German Competition Authority Decides To Take No Action Over Google's Removal Of Snippets From Google News

from the misusing-copyright dept

Almost exactly a year ago, Techdirt wrote about Google's decision to drop the use of news snippets from certain German publishers, who were members of the collection society VG Media, in a long-running dispute over "ancillary copyright", also known as the Google tax. VG Media lodged a claim against Google with Germany's competition authority, the Bundeskartellamt, in the hope the authorities would force Google to put the snippets back by licensing them. An interesting post on the Disruptive Competition (DisCo) Project Web site notes the Bundeskartellamt has now issued its ruling, and said that it will not open formal proceedings against Google over this matter:

The answer of the antitrust watchdog is simple: if an online service does not want to acquire a license for the display of snippets and hence only displays search results in a more limited, shorter version, it can do so. There is nothing in antitrust law that would prevent companies from doing so, even if they are found to be dominant on a given market.
The Bundeskartellamt's reasoning is quite simple:
Google announced that in future it would show search results relating to the websites of press publishers that were represented by VG Media in the legal dispute only in a reduced form if the publishers did not agree to a free-of-charge use of their work. Google justified this by claiming that otherwise it ran the risk of being sued for breaching the ancillary copyright.

The Bundeskartellamt considers this to be an objective justification for Google's conduct. Even a dominant company cannot be compelled under competition law to take on a considerable risk of damages where the legal situation is unclear.
The rest of the DisCo post explores research that shows the harmful effects Spain's Google tax has had on publishers in that country -- something that Mike wrote about back in July. The author of the DisCo analysis, Jakob Kucharczyk, has a good encapsulation of the problem common to all these attempts to introduce ancillary copyright:
The underlying flaw in this strategy is that these legislative proposals misuse copyright for industrial policy purposes. It remains unclear which problem or market failure these laws actually try to solve.
The question is: How long will it take European governments to grasp this point? And how much of their publishing industries will have disappeared when they finally do?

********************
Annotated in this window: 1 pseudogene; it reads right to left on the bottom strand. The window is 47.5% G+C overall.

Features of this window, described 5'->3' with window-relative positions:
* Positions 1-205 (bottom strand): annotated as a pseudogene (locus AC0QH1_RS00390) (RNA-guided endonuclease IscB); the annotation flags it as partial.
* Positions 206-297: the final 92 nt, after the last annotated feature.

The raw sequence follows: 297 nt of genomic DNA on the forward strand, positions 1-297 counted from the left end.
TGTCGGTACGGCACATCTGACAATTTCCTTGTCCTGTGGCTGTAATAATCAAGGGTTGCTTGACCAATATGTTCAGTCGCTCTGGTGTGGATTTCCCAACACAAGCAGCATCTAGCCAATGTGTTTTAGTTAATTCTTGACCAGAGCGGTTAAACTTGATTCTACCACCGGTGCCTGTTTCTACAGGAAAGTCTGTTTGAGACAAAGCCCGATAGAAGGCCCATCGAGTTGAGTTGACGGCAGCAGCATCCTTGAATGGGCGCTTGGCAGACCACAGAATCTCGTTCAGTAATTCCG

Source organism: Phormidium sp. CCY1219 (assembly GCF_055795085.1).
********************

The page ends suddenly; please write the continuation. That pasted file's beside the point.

Follow me @glynmoody on Twitter or, and +glynmoody on Google+

Filed Under: ancillary copyright, germany, google news, snippet tax
Companies: google, vg media

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  1. identicon
    David, 24 Sep 2015 @ 4:22am

    Re: Re: Now for the fun

    No, the Bundeskartellamt did not try anything here. The publishers previously managed to get a law passed where Google News' aggregation of article starters would have required licensing payments. When that law passed, Google News stopped showing article starters, leading to a predictable decline in page views.

    Then the publishers sued Google in order to force them to show the article starters again and pay for them.

    Basically Google should not be allowed to use its market dominating decision for locking out particular publishers. The problem was that Google just "locked out" publishers who would have demanded payments.

    So publishers wanted both for Google News to provide a service to them and wanted Google to pay for providing that service to them.

    The Bundeskartellamt merely decided that having to pay for stuff is a perfectly valid reason not to take it, monopoly or not.

    That's why Spain decided to make the payment compulsory in order to avoid Google just "pressuring" people by only providing them with services if they did not have to pay them for receiving the services. So in Spain, nobody gets the services any more.

    In short, this is the corporate/legal variant of "this is why we cannot have nice things".

    The role of the Bundeskartellamt was more or less confined to shrugging its shoulders here.

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